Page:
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Flower-Power Collage

Updated on February 15, 2016
PAINTDRIPS profile image

Denise has been studying and teaching art and painting for 40 years. She has won numerous prestigious awards for her art and design.

Source
Washer Woman Collage
Washer Woman Collage | Source

Three-Dimensional Papercraft by Dawn Allen

Cutting and gluing paper together to make art.

I have been painting and drawing since I was a pre-teen, maybe earlier. Art is more than a form of expression for me; it is my voice. Watercolor is something I picked up some years ago because the oil paint smell sent my dear husband right out of the house. I don't understand that, really. I LOVE the smell. But I also love him and don't want him to leave, so I switched over to the less toxic watercolor.

I have loved playing with collage for some time. The process of cutting and gluing paper together to make art intrigues me and gives me a satisfaction to know I'm recycling at the same time. One day I came across the book, Three-Dimensional Papercraft by Dawn Allen, which shows how to take cards or other printed heavy-weight paper, cut and form, then layer them to create great collaged, raised art. As I read this book, I thought how great that would be with my watercolor. It is painted on heavy paper. I often do several versions of the same picture using stencils. I started creating stencils of my work for teaching purposes. This meant that all the students would be learning a technique starting with the same drawing. It also meant that I often had 6 or 7 (sometimes 10) of the same painting.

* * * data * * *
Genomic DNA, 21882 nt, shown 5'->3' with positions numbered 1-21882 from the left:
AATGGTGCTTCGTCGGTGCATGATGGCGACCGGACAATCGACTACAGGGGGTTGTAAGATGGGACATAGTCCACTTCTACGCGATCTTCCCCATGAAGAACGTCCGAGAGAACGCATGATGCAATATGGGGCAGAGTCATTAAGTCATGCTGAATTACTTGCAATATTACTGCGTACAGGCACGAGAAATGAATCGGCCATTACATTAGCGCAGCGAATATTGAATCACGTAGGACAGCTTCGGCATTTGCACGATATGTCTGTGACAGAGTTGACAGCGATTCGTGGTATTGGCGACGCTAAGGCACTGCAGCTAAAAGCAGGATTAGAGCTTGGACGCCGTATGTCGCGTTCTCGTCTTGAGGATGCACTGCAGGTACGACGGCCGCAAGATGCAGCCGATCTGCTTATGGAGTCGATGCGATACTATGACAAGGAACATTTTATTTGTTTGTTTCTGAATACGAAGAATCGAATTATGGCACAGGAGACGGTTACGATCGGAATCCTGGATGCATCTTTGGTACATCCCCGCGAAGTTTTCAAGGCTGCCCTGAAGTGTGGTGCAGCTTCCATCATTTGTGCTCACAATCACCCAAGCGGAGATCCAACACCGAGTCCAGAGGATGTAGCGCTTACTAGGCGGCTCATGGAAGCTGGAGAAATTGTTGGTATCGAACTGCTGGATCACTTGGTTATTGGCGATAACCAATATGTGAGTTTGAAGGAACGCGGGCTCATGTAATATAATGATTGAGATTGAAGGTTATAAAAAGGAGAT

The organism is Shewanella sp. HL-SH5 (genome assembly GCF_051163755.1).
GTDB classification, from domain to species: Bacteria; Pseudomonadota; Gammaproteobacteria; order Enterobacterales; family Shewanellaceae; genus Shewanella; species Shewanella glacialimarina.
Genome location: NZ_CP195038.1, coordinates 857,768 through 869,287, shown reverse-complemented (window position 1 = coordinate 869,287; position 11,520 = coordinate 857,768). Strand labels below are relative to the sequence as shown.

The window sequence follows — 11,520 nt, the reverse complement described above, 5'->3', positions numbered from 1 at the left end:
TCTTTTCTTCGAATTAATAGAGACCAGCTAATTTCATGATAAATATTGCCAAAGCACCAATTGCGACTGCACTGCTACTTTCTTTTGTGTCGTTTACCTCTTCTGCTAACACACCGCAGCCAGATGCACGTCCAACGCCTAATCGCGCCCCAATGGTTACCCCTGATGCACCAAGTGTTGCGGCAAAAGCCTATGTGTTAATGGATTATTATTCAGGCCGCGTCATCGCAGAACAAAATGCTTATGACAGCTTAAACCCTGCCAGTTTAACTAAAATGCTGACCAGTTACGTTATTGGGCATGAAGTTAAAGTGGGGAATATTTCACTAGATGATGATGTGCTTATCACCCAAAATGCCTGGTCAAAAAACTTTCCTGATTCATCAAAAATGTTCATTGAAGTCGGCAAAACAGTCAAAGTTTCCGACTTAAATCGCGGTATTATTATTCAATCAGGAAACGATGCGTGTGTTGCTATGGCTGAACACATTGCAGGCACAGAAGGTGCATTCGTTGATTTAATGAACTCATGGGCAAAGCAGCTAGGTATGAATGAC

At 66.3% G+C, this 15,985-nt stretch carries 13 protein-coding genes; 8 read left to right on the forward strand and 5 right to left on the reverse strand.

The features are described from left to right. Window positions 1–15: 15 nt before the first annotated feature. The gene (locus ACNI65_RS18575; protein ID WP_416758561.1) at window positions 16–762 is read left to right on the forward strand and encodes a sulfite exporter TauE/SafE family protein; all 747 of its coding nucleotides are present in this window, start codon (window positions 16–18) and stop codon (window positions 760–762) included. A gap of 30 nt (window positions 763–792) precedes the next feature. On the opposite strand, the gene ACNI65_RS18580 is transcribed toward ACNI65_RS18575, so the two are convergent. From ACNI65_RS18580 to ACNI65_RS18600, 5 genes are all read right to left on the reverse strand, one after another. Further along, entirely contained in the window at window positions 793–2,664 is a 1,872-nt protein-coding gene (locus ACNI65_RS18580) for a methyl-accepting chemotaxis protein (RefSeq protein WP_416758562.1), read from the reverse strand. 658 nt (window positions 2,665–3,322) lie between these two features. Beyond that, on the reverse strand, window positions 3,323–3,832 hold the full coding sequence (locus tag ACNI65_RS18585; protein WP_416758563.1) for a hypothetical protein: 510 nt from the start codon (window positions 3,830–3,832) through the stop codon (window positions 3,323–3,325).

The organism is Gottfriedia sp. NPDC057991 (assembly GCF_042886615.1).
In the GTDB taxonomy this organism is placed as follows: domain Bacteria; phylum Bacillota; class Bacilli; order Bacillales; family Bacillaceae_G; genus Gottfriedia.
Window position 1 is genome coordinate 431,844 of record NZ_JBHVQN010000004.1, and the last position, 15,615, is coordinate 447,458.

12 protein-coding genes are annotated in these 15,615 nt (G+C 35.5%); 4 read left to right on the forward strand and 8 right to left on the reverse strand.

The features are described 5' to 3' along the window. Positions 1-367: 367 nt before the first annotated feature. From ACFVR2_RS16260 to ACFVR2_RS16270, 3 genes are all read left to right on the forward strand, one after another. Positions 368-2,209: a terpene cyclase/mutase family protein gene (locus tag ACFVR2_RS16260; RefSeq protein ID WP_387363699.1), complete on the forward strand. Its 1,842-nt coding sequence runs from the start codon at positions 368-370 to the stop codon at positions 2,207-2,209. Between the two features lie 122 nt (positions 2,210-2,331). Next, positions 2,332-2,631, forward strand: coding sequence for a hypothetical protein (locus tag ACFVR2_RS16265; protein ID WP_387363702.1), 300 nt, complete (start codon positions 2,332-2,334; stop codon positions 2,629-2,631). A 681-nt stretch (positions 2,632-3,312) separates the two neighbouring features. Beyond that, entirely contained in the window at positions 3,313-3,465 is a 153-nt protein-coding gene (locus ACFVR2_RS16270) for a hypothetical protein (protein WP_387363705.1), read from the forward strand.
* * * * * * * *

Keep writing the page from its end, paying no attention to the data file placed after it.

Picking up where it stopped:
Photo credit: All photos were taken by me of my own work. The Washer Woman is an award winning watercolor collage created using this process by me, Denise McGill.

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Watercolor illustration of my grandson, Scottie, using the three-dimensional collage technique.
Watercolor illustration of my grandson, Scottie, using the three-dimensional collage technique. | Source

I used some of my own work to experiment.

I immediately pulled out some of my duplicates to see what would happen if I tried this technique on my own work. The results were fun and fabulous. Some of them have won awards in art shows. Plus I have the added benefit of downsizinga rather large stack of paintings, all of the same picture.